Previously on Officer.com
Last month in Facebook & Courtroom Credibility - PT 1: What's your online reputation? (link below) we looked at a real officer who lost his credibility in a criminal trial based on locker-room bravado (and admittedly stupid) comments he'd posted online that weren't related to the case in which he was testifying. The defendant was acquitted of a felony gun charge that otherwise looked like a sure bet.
This article probes further into how criminal defense attorneys and civil litigants can use officers' own social network pages to discredit them in court.
The criminal defense goes on the offense
As a former state and federal prosecutor, I would often visit the web site for the National Association of Criminal Defense Lawyers (NACDL). I subscribe to "better the devil you know than the devil you don't" so I tried to stay on top of what my adversaries were up to. As a law enforcement trainer and writer, I continue to visit the site for the same reason.
It didn't surprise me to discover that the NACDL is telling defense attorneys how to use social network postings to impeach officers in court. (Link below to It's Time to Level the Playing Field.) The article discusses 3 sources for such evidence:
- The prosecution.
- Social networking companies and other people.
- The internet.
Defense attorneys are being urged to file a motion for early discovery of all Brady material, including electronically stored information. I've discussed the prosecution's Brady obligations in two previous articles found listed on my author's page here on Officer.com. (linked below)
Suffice to say, the prosecution and police have a duty to turn over any exculpatory evidence, including evidence the defense might use to impeach the credibility of testifying officers. Because prosecutors have an affirmative duty to do this, they may be asking officers about information on their social network pages.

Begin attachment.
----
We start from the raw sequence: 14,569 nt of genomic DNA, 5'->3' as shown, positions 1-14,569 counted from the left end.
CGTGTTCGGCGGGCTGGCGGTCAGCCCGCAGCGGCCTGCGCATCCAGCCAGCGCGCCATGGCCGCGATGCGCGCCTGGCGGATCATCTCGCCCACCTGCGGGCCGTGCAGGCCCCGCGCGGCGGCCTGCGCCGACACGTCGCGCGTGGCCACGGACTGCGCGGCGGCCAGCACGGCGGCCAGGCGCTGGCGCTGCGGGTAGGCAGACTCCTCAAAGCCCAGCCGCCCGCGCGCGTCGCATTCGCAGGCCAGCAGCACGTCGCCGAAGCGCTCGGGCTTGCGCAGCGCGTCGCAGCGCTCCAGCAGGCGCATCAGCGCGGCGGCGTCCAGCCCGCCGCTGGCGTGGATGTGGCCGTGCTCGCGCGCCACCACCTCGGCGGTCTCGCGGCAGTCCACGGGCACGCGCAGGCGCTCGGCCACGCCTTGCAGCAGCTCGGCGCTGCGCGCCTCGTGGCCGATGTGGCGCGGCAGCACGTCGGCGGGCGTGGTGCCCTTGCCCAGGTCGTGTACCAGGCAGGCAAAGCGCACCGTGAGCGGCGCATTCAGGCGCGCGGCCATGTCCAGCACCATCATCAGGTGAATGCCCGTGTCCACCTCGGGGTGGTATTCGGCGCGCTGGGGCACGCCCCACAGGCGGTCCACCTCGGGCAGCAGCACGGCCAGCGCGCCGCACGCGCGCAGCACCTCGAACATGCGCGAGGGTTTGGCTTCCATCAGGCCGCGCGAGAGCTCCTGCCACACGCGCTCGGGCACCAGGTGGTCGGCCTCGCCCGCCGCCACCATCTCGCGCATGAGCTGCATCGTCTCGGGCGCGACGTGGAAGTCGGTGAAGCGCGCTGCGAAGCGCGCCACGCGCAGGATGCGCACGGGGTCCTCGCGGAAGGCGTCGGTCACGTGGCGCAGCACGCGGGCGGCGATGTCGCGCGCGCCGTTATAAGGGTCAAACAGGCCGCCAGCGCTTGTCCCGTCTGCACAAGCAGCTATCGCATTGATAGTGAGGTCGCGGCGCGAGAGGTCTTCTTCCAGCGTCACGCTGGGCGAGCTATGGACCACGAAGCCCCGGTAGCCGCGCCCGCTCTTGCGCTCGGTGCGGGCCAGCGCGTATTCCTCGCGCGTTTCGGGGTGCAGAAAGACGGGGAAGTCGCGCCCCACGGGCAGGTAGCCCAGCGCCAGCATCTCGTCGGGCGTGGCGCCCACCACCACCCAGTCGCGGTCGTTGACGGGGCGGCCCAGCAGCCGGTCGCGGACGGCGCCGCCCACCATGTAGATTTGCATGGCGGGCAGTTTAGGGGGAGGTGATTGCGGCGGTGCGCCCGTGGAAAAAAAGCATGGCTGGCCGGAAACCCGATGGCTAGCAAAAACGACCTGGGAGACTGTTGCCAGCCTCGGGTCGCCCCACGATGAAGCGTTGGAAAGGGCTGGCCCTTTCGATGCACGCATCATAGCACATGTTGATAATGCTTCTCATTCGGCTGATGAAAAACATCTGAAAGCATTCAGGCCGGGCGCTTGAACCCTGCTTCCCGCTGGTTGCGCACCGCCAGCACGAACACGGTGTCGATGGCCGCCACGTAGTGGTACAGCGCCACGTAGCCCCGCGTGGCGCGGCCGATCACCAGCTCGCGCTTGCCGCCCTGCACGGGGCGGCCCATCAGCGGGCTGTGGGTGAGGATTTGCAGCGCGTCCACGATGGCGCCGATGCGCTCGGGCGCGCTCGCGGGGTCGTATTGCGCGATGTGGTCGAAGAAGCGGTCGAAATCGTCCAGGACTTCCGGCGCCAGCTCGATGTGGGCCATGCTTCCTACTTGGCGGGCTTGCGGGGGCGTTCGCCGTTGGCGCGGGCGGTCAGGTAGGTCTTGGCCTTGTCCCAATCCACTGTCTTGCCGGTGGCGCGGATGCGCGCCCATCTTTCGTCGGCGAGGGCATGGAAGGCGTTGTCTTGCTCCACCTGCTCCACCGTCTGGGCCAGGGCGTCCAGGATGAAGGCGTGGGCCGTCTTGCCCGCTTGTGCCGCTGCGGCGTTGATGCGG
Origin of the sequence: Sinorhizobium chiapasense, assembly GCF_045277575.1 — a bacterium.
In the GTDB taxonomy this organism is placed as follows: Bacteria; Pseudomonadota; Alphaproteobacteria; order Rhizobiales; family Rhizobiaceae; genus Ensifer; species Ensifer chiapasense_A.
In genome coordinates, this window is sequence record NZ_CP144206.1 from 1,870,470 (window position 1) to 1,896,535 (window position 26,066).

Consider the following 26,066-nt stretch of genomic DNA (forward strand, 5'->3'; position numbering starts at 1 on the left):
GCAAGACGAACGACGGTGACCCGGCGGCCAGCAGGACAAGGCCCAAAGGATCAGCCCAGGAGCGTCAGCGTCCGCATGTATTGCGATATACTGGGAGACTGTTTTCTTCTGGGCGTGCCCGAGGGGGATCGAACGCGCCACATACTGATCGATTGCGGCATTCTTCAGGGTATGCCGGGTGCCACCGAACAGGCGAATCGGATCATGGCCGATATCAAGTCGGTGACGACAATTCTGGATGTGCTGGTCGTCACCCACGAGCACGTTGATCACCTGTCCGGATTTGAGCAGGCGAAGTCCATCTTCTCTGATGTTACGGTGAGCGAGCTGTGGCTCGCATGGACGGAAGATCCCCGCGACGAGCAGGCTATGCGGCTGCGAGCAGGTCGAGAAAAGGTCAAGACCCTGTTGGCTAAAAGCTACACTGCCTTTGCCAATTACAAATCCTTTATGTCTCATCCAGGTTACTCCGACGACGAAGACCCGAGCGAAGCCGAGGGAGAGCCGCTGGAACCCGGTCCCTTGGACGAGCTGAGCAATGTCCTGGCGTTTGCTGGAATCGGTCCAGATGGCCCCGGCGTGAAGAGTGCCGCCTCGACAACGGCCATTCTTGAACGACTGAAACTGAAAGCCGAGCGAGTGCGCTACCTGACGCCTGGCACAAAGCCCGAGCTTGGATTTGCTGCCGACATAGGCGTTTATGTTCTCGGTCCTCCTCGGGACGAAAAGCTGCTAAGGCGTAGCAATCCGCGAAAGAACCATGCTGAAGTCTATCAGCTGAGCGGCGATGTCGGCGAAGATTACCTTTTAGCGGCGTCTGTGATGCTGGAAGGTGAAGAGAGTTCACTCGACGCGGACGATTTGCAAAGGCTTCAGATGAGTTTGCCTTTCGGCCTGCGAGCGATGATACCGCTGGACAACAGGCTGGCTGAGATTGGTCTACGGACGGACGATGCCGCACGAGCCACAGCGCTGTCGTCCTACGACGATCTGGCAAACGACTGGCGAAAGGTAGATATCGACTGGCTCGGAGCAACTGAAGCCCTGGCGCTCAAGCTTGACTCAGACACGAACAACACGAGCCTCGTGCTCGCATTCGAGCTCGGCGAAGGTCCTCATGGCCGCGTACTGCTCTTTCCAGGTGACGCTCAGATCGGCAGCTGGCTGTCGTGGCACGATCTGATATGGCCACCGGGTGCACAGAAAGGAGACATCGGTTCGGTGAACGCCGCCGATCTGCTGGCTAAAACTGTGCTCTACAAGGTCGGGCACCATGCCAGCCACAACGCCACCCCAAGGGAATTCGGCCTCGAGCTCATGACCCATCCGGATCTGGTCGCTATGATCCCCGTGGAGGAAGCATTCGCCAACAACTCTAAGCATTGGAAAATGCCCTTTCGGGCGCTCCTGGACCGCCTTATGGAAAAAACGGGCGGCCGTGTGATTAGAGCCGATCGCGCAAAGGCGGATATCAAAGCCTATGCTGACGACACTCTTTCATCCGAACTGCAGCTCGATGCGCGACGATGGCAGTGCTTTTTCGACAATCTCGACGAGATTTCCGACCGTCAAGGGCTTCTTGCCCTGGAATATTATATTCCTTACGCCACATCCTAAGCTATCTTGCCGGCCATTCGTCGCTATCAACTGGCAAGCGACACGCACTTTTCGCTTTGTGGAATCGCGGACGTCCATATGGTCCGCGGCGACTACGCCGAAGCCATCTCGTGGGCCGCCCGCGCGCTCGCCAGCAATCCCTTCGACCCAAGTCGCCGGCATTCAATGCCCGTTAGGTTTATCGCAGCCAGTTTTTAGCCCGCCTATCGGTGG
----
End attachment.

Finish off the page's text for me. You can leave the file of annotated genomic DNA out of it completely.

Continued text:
Prosecutors may ask about you about such information regardless of your privacy settings. That's because Facebook pages can be hacked. Just ask Mark Zuckerberg, one of Facebook's founders, and Nicolas Sarkozy, the President of France. Hackers got into both their Facebook pages and posted false information. Also, your privacy settings don't keep people you allow on your site from taking your information and posting it on their pages or elsewhere on the internet.
As I prosecutor, I want to know what might be out there that can impeach my witnesses and jeopardize my case. If it could be used by the defense for that purpose, I am then obligated to disclose it.
The NACDL article tells defense attorneys that federal prosecutors are likely to have such information in their possession because the Justice Department is advising its prosecutors to "research all witnesses on social networking sites." The article cites to a DOJ PowerPoint presentation it obtained through a Freedom of Information Act request. Be prepared for state and local prosecutors to do the same research.
Moreover, your department may have cyber-vetted you. Brady obligates the police department to disclose to the prosecution (who then must provide it to the defense) information that could be used to impeach you in court.
The NACDL article acknowledges there are very few cases yet dealing with a court issuing subpoenas to social networking companies and non-party witnesses (those people you have friended, for example). The article nevertheless urges that such subpoenas could be a powerful tool for the defense and provides guidance on how to obtain them under the Federal Rules of Criminal Procedure.
Lastly, the NACDL urges defense attorneys to independently investigate any witnesses on the internet, including social media sites, and to do routine checks periodically.
Civil attorneys can get lots of stuff, too
DISCLAIMER: I have never practiced civil law. Still, I know officers and their agencies get sued, and I've gleaned some information relevant to our topic from Discoverability and Ethics of Social Media Data (link below).